BHP, traditional owners probe site damage | Ralph-Lauren

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Traditional owners in Western Australia’s Pilbara region are investigating damage to an Aboriginal heritage site at a BHP iron ore mine.

The rock shelter, a registered heritage site on Banjima country, was disrupted by a rockfall which was identified by BHP at its Mining Area C operations in late January.

It is not yet known whether mining activity caused the disturbance.

BHP advised Banjima traditional owners of the incident and agreed to launch a joint investigation to determine the cause of the disruption.

In a statement on Tuesday, BHP’s Edgar Basto said the site was subject to a Section 18 approval allowing it to be disturbed, but was not part of current mining operations.

“The heritage site was first recorded in 2005 with the traditional owners of the land, the Banjima,” Mr Basto said.

“The site does not contain rock art or archaeological deposits, and could not be dated.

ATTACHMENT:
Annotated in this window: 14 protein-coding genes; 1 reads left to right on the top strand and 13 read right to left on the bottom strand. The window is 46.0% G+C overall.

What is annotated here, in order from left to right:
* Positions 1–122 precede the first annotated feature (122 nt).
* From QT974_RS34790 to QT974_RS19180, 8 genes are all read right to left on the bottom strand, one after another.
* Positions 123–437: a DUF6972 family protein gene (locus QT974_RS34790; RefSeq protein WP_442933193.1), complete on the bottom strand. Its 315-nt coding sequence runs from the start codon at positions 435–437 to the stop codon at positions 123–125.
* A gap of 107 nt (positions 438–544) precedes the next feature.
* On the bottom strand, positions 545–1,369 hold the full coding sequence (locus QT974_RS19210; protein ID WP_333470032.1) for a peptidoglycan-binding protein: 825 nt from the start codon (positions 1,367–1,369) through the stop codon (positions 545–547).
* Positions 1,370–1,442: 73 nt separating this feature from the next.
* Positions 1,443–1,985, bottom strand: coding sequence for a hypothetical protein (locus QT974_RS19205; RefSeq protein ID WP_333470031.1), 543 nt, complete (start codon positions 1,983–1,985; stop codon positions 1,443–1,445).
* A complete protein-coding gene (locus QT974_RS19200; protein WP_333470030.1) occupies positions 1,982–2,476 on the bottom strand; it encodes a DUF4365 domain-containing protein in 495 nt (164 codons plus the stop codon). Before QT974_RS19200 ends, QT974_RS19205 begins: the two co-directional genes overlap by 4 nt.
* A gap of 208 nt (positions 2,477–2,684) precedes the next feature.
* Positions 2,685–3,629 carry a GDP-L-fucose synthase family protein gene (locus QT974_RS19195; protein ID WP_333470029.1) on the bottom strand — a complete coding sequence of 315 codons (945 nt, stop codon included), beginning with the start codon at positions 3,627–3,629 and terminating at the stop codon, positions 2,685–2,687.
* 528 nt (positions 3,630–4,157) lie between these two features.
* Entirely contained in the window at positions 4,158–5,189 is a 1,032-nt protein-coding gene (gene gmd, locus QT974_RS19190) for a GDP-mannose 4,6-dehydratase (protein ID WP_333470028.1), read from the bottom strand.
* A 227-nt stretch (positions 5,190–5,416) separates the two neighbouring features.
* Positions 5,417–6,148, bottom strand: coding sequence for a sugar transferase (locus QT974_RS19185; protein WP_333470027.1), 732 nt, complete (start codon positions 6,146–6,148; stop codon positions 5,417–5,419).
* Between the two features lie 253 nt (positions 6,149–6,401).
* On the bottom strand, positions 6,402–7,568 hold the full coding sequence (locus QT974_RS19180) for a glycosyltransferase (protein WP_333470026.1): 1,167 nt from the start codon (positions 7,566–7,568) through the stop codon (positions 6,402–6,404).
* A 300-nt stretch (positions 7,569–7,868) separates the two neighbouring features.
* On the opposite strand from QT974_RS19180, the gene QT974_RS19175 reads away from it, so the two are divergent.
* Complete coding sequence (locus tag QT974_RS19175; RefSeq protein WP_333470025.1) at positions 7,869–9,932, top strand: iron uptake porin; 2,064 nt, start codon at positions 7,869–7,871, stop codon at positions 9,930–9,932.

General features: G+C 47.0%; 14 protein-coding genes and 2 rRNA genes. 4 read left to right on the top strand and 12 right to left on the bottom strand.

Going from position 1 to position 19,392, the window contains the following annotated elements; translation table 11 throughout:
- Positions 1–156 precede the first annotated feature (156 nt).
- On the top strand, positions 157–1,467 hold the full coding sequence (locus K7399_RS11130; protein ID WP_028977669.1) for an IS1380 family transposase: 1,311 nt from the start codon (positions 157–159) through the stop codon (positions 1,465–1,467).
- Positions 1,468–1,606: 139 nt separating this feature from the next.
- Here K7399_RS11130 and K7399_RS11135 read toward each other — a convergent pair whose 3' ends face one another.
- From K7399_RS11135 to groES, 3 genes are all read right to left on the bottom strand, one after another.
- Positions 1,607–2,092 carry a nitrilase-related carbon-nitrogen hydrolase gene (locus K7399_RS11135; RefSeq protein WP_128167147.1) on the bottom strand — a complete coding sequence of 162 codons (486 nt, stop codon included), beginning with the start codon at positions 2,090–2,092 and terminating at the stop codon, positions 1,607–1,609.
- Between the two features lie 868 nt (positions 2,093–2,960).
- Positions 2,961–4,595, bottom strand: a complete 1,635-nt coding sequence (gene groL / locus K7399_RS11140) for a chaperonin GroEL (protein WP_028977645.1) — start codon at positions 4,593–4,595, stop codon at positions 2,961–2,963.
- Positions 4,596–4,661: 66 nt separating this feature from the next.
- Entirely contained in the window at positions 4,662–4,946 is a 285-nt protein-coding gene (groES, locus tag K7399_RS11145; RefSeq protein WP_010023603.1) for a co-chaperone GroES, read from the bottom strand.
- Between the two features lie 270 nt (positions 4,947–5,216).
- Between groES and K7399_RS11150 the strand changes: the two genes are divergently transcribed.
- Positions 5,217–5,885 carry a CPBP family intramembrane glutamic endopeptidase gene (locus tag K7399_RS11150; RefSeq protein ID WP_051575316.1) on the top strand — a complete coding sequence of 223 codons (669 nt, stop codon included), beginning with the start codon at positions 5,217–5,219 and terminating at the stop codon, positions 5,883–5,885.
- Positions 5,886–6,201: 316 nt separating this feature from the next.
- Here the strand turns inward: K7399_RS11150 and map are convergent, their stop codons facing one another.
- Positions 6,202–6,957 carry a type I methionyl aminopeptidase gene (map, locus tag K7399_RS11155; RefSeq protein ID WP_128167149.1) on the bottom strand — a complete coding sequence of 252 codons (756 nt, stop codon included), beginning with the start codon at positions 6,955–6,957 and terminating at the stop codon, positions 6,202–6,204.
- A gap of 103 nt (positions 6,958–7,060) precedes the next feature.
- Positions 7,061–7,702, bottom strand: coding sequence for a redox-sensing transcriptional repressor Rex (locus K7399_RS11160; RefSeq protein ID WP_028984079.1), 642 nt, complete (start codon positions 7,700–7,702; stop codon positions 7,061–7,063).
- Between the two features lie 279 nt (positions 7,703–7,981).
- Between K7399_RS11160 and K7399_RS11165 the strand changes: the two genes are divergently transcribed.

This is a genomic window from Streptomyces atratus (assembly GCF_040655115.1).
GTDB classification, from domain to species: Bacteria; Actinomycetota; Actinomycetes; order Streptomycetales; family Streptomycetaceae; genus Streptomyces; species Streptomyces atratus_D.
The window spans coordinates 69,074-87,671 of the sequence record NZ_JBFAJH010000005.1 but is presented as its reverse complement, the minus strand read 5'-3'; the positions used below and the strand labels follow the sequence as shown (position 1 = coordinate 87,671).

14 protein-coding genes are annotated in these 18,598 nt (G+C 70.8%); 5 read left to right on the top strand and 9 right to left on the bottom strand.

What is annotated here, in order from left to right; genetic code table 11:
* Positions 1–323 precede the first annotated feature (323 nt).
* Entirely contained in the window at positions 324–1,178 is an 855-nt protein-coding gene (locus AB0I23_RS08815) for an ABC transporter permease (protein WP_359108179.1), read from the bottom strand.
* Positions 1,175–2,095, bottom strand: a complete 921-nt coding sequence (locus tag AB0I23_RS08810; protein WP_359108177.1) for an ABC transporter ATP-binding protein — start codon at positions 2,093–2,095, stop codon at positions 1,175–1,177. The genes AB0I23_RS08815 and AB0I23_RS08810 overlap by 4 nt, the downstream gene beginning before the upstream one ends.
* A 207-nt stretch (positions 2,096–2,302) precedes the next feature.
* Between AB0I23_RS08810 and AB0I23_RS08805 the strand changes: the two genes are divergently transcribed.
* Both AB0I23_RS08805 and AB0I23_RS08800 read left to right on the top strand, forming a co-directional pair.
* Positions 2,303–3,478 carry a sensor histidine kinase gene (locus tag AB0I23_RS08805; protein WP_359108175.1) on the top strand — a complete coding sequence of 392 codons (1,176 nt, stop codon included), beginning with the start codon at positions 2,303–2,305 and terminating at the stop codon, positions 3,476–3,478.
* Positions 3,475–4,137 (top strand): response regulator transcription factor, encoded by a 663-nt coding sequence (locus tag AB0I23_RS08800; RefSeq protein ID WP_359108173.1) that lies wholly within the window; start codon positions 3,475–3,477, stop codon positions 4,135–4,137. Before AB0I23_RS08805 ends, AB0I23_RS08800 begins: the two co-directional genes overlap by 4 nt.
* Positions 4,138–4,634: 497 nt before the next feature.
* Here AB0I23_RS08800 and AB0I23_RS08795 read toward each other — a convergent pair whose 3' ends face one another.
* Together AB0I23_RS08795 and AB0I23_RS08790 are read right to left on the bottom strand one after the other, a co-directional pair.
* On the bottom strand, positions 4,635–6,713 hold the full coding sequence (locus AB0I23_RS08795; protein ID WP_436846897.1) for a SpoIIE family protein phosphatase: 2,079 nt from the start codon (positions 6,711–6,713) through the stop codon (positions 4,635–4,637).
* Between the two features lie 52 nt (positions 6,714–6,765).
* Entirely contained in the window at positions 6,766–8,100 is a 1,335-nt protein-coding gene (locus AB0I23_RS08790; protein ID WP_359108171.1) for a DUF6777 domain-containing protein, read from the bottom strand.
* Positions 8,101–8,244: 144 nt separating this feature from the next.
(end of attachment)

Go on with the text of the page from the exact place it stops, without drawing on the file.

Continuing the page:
“We are committed to learning from the outcomes of the joint investigation. The relationships we hold with the traditional custodians of the land on which we operate are critically important to BHP.”

Mr Basto, who is the company’s Australian minerals president, said BHP had built a strong relationship with the Banjima people and would continue to work with them “in a spirit of respect and cooperation”.

A spokesman for the Banjima Native Title Aboriginal Corporation said Banjima’s South Flank Heritage committee had met with BHP executives on February 11 “to clarify the initial report’s details and progress of the investigation”.

WA’s government last year granted BHP approval to blast 40 significant Indigenous sites to expand its $4.5 billion South Flank iron ore project.

BHP has since established a heritage advisory council allowing senior staff to consult directly with representatives of the Banjima people.

The global miner has promised not to act on any existing Section 18 approvals for disruption of Aboriginal sites without extensive consultation with traditional owners.

Fellow mining giant Rio Tinto faced global condemnation last year after blowing up the 46,000-year-old Juukan Gorge rock shelters in the Pilbara to extract $188 million worth of high-grade iron ore.

The incident devastated the traditional owners, the Puutu Kunti Kurrama and Pinikura people, and prompted enormous investor backlash, a scathing parliamentary inquiry and the resignation of Rio’s CEO and two other executives.

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